On The Art of Manliness

The latest, and probably last, post from Philip Livingstone on the blog Old Thoughts from One Irish Countryman got me thinking about my thoughts on being a gentleman.

I once could be quoted as saying that, “there was a time when a gentleman smoked a pipe,” but I think I misrepresented myself. You see, “gentleman” implies a certain level of caste or class, just as lady has certain implications of “soft, weak, or somehow inferior.” It shouldn’t, but it does. How many times have you heard a feminist go off because somebody called her a lady? Well the same can be said of the term “gentleman.”

Gentleman implies being of the gentle class as opposed to “simpleman” being of the simple class, otherwise known as the common class. To say, “that man is a gentleman,” implies that he is somehow superior to the common man, who, in the time that this phrase was coined, was often seen as boorish and usually seen as uneducated, read “stupid!”

As long as we are aware of these connotations, the word is harmless. Indeed, any word is harmless so long as you are aware of all the connotations of the word. This is a trick of the English language, that we have many words that mean slightly similar things, but each word, in and of itself, means something different.

So, I think now, in the modern age, when we refer to somebody as a gentleman we are not saying that he is of the gentle class, that is to say “landed gentry”, we are saying that he has good manners, we are saying that he has good breeding, we are saying that he has character, but we are also saying he is better than the average man.

Indeed, we seldom use the term Gentry anymore, most in North America wouldn’t know what that word meant if you did use it, and the common man hardly ever refers to the gentle class which, in monarchies, is still prevalent, and in republics like the United States, assumes money. Further, I believe that the common man when referring to gentlemen would seriously wish that most of the gentle class did not exist, which is another reason why feminists don’t like to be referred to as ladies. Referring to them as ladies insinuates an adherence to that patriarchy.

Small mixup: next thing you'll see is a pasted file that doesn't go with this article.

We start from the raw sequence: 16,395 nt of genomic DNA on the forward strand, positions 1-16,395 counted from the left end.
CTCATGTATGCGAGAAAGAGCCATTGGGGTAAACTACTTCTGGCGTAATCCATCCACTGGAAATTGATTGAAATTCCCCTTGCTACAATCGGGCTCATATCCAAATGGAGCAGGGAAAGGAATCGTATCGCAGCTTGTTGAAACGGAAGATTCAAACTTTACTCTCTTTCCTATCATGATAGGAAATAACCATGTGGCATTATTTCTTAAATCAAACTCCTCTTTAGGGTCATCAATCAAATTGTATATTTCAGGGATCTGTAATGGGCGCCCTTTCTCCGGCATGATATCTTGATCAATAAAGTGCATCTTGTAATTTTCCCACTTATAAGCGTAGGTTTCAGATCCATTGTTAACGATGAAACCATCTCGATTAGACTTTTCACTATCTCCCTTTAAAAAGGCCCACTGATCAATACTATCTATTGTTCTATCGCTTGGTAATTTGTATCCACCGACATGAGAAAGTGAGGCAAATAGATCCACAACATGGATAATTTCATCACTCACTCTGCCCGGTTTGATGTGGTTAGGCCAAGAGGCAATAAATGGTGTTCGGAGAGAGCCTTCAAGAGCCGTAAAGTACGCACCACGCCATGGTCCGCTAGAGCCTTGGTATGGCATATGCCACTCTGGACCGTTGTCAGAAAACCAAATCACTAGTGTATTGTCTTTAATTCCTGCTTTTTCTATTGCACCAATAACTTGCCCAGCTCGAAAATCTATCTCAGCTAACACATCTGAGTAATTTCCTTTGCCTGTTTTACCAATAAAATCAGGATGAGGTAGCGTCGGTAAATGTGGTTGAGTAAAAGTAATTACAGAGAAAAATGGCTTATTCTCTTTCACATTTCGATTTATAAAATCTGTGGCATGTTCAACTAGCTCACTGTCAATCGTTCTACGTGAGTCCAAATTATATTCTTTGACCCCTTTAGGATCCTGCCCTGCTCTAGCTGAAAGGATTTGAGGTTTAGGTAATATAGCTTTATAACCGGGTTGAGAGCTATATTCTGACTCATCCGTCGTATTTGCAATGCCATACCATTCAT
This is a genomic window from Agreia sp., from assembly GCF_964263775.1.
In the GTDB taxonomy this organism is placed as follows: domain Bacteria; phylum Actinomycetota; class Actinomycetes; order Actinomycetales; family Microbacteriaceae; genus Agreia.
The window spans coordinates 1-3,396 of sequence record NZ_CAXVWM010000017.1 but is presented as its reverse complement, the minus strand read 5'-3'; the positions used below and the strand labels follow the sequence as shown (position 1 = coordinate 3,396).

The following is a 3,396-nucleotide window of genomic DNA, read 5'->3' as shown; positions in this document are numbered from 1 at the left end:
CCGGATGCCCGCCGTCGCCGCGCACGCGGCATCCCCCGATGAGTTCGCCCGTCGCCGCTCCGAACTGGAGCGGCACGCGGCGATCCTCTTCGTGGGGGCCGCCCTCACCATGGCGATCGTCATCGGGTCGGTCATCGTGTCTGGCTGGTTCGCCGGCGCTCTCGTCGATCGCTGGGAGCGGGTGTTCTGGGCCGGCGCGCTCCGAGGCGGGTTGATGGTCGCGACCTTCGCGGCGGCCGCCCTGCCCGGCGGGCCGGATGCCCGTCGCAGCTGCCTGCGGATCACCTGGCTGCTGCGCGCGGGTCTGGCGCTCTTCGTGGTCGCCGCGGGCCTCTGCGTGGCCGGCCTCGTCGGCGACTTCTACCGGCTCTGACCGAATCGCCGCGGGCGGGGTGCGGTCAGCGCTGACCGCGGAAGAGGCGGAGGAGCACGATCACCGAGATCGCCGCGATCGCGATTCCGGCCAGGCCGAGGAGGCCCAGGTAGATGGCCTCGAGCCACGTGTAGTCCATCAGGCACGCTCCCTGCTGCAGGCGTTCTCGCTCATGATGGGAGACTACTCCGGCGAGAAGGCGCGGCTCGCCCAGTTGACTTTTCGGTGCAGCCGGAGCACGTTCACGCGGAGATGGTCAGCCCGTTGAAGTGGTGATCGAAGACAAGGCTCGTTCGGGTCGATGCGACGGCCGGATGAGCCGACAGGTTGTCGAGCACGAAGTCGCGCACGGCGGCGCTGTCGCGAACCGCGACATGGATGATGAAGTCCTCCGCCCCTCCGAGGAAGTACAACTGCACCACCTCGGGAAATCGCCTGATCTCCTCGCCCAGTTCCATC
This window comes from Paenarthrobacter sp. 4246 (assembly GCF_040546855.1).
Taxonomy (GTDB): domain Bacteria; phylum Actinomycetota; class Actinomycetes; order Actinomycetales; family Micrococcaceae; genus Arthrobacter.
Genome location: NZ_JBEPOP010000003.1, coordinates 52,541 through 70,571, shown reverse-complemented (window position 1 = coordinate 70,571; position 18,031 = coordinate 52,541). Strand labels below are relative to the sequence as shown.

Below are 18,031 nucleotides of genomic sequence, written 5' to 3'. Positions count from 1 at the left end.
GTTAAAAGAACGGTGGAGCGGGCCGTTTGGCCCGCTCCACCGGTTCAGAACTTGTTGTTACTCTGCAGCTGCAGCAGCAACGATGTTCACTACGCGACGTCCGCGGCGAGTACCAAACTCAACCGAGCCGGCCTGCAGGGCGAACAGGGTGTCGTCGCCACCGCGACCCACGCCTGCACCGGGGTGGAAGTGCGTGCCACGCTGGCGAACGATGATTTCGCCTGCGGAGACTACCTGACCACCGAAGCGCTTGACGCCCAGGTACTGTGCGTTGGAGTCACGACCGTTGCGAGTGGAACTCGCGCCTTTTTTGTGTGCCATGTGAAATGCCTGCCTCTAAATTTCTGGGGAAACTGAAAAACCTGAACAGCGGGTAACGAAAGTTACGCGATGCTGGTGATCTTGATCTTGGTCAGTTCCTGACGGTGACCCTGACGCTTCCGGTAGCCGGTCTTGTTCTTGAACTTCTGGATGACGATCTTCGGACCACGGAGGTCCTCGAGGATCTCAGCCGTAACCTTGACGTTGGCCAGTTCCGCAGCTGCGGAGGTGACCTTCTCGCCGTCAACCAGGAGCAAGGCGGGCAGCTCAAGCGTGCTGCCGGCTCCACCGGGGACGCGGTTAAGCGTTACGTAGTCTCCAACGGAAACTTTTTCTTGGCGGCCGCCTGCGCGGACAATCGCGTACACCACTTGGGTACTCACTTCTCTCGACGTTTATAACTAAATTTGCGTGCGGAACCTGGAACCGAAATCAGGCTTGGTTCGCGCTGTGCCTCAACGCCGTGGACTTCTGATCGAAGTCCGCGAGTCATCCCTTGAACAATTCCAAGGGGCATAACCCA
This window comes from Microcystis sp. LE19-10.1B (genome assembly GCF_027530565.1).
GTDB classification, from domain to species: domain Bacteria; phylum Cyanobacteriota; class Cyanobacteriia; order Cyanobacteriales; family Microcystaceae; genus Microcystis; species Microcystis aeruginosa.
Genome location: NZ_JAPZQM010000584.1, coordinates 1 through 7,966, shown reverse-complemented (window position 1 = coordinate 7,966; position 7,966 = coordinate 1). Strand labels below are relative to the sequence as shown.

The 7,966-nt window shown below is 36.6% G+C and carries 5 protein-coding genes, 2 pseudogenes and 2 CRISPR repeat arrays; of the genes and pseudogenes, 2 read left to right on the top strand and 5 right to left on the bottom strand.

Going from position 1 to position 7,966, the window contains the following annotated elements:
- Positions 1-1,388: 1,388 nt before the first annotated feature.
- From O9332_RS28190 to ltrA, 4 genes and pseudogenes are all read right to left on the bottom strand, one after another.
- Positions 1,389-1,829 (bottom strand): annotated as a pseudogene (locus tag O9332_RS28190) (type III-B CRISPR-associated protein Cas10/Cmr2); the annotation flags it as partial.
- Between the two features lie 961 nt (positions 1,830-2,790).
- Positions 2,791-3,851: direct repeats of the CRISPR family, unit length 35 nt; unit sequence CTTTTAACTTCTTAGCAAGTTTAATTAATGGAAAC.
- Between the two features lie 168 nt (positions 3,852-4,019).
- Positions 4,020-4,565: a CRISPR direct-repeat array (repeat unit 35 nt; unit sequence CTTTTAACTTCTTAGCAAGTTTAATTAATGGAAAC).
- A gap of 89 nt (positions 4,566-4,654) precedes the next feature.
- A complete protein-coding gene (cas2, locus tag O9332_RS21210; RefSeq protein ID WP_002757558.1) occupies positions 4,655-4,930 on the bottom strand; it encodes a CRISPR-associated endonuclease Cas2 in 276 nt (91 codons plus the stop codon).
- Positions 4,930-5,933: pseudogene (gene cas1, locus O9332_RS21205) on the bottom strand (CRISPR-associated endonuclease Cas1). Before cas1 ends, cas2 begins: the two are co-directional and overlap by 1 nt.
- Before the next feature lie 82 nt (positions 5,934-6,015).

Now, before anybody gets a rope, I’m not saying that’s a bad thing. Quite to the contrary, I think it’s a good thing to be better than the average man in today society. The average man listens to misogynistic rap music, and refers to women as bitches and whores. The average man would not give up his seat on the bus to an old lady with a walker. The average man threatens an older, more middle-aged man, for no reason aside from to make himself look big. In other words, the average man in today’s society is generally seen as boorish, uneducated, and stupid. So who wouldn’t want to be seen as superior to that?

So referring to somebody as a gentleman, is still the same thing as being an elitist who is claiming that a person is better than another person.

But in the immortal words of the misogynist rapper Watsky, “I don’t give a fuck!”

Actually, I couldn’t give less of one! If referring to myself as a “gentleman” means that I am some sort of an elitist snob, who set himself as better than the common man, I say GOOD! If I refer to you as a gentleman, I am saying that you are better than the common man , and you should see it as a good thing. If I refer to you as a lady, I am NOT saying that you are weak, or somehow inferior, or prescribing to the patriarchy. Quite the contrary in this society, if I refer to you as a lady. I am saying, that you are independent, strong and quite superior to the common woman, and you conduct yourself with poise and grace.

Ladies and gentlemen, be elitist with me, let’s be better than the common man (or woman). Let’s be worthy of being a lady or a gentleman. And if I ever referred to you as a lady or a gentlemen, consider yourself complemented, and if I haven’t to this point, I probably tagged you in this post.

Smoke em if you got em!


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